I have a process, I really do and it works.
Almost without fail, the process creates great results.
I get frustrated with my process. I want to change it. I want to get results without relying on a process that causes so much angst and anxiety while reinforcing my out-of-control sense that I am nothing but an imposter.
Some of you probably have a similar process.
There are two steps.
Step 1: Wait
Step 2: Get it done right at (or just after, if at all possible) the deadline.
Tom Petty sang:
“…The waiting is the hardest part
Every day you get one more yard
You take it on faith, you take it to the heart
The waiting is the hardest part…”
He wasn’t wrong. The waiting is the hardest part.
Let’s say I have an assignment… something like preparing a slide deck for an upcoming keynote… and I note the deadline in every place deadlines can be tracked —my calendar, my email, my co-working sessions, my reminders— and I lock it into my head. The deadline is something I am painfully aware of its impending arrival. It is atypical for a deadline to escape me. I know exactly when I need to have the thing completed and submitted. Every. Single. Time.
And I wait.
The worst part about my waiting is that I continue to remind myself throughout each day leading up to the deadline that “I have to do that thing.” And each time I remind myself there is a moment where I convince myself that today I will at least start it.
I don’t start it on those days.
My brain is capable of high-level math formulas involving equations that have to do with time, space, effort, knowledge, research, predictability, past behavior, desired results, and expected outcomes. I know little about this part of my brain except that it’s kind of like a slightly out-of-date hard drive that is always crunching the data, spinning in a way that makes you certain it is bound to go out any day.
This math-obsessed part of my mind spits out the exact moment I can wait to begin phase two of my process.
So I wait until that moment.
GET IT DONE
Every college student in the history of the World knows the feeling of cramming at the last minute —finishing the term paper just in time, polishing up on the required reading just before the quiz, studying a semester’s workload in the hours leading up to a final.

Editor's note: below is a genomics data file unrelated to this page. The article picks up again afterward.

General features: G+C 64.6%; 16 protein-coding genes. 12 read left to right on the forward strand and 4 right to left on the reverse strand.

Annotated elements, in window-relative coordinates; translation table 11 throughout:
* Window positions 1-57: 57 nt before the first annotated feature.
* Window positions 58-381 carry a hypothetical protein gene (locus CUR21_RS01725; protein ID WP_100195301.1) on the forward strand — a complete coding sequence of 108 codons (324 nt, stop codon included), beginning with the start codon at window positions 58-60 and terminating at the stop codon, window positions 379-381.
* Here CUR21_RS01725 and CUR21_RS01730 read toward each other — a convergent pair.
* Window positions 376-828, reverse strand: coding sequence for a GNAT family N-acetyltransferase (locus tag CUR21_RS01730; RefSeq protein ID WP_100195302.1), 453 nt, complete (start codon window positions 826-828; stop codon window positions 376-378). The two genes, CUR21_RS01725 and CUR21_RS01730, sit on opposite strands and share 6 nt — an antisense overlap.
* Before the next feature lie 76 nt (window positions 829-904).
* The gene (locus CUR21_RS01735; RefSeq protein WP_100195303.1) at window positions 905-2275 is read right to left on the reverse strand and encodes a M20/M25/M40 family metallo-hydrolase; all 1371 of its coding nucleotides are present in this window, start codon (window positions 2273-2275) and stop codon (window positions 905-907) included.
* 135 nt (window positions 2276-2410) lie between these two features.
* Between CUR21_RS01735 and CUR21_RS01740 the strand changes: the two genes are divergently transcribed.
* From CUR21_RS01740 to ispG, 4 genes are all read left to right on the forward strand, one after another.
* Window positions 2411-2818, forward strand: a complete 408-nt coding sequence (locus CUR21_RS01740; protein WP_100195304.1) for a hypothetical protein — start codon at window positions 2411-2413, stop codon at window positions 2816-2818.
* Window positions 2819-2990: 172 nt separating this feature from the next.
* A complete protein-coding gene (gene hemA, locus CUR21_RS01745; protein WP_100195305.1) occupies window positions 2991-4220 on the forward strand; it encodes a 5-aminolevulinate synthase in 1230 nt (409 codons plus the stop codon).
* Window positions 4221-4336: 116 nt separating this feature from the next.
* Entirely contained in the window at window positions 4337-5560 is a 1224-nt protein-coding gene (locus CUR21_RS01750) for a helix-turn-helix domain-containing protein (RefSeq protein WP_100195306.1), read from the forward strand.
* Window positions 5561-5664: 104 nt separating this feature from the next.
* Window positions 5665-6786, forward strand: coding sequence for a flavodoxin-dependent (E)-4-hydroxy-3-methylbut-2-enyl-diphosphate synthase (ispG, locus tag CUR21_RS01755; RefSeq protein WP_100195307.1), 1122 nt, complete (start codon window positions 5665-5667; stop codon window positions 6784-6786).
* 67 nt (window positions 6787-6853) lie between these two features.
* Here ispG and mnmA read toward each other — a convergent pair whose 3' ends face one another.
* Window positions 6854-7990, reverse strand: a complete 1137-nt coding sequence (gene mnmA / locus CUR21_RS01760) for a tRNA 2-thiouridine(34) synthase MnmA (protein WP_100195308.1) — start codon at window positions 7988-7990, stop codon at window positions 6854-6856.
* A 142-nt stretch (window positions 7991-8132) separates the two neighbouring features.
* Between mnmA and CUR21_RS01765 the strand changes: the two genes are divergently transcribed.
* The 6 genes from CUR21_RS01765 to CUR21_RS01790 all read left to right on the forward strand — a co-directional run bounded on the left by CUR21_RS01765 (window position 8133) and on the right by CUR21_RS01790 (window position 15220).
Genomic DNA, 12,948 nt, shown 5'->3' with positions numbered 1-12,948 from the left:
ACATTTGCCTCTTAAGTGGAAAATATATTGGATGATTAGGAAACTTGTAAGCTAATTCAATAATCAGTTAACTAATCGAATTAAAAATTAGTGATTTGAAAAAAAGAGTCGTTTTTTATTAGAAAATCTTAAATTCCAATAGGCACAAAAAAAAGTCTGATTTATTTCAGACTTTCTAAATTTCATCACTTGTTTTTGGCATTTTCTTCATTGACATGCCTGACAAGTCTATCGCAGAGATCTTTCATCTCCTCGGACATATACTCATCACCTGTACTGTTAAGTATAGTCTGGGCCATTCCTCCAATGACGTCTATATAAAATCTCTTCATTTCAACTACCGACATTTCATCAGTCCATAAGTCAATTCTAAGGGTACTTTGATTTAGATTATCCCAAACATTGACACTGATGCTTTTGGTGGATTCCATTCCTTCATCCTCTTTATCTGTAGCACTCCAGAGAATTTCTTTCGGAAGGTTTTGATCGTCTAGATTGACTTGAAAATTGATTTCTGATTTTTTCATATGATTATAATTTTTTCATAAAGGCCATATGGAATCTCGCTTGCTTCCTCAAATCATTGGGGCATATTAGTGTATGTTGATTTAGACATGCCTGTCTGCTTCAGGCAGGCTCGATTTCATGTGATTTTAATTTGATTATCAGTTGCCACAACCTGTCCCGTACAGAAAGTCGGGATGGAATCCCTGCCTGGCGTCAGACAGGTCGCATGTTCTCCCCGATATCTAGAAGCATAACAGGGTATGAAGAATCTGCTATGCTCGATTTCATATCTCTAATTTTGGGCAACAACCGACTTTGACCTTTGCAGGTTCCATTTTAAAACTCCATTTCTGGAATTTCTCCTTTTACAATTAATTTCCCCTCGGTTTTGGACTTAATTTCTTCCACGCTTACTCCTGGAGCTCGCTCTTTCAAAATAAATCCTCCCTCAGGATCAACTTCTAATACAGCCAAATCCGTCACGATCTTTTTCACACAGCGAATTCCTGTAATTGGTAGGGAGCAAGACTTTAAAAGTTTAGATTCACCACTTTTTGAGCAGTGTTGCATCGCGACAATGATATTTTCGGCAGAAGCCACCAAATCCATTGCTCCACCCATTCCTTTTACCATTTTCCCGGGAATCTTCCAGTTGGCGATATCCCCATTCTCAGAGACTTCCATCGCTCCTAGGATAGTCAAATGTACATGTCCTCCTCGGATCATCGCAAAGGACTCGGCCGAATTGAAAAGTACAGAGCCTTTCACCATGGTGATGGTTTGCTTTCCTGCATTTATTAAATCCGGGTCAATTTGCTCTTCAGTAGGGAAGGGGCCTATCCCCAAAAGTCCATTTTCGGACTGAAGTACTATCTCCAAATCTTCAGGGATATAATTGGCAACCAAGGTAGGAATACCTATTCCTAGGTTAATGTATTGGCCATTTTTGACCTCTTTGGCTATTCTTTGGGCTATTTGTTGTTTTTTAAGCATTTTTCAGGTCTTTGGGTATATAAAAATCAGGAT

If you’ve had any success with this method then you might find yourself like me —doomed to repeat it over and over, despite my sincere belief that each time is the last time.
As a person who has lived with loads of trauma from my early childhood, I imagine there is a reason I find it comforting to wait. It seems like maybe my brain is always multi-tasking, even when I tell it not to.
I suspect that my process has been curated much like my self-preservation behaviors were. By getting positive results (positive enough, anyway). It reinforced my method. Why rock the boat when the boat is doing just fine?
I have been writing a book for a couple of years now. I recently finished the first draft of it and am waiting for a round of notes to help me elevate the material.
IMPOSTER: Memoir of a Fraud is a book about me, my life, my trauma, my takeaways, my victories, failures, and my resolve to thrive. It occurs to me that this process of getting things done is part of that fraudulent thing I am all too familiar with —the nagging belief that I am not only not good enough but I am going to be exposed.
Imposter Syndrome is so commonplace it feels kind of harmless. We joke about it, we accept it, and this process reinforces it. Like a lot of those things that we adopt to get ourselves through unimaginable difficulties, my process isn’t the best. It isn’t me at my best. I know this. I don’t love it. I continue to hold onto the process because it enables me to stay in a place that is too comfortable.
If I do my best then I will lose the illusion of control and be vulnerable to failure. I will also be embracing something of value inside me, something I struggle to let out into the sunlight, keeping it hidden in the dark —that I am worthy and I have something to offer. I am capable and I am enough, just me. I alone in all of my complexities, with all of my history, all of my wounds, all of my fears, each of my sorrows, and every victory that I am slow to acknowledge, the totality of who I have been, who I am, and who I will become is enough.
I suspect we all wish we believed that about ourselves. I try. I will keep trying and one day, in the not too distant future, I will set a deadline because on deadline I am great. I rise to the occasion. I deliver results. I trust the process and always come through.
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Meet Christina Aldan for the first time and you will feel as if you have known her all your life. she is proof that you can Create Your Luck with perseverance and a desire to learn.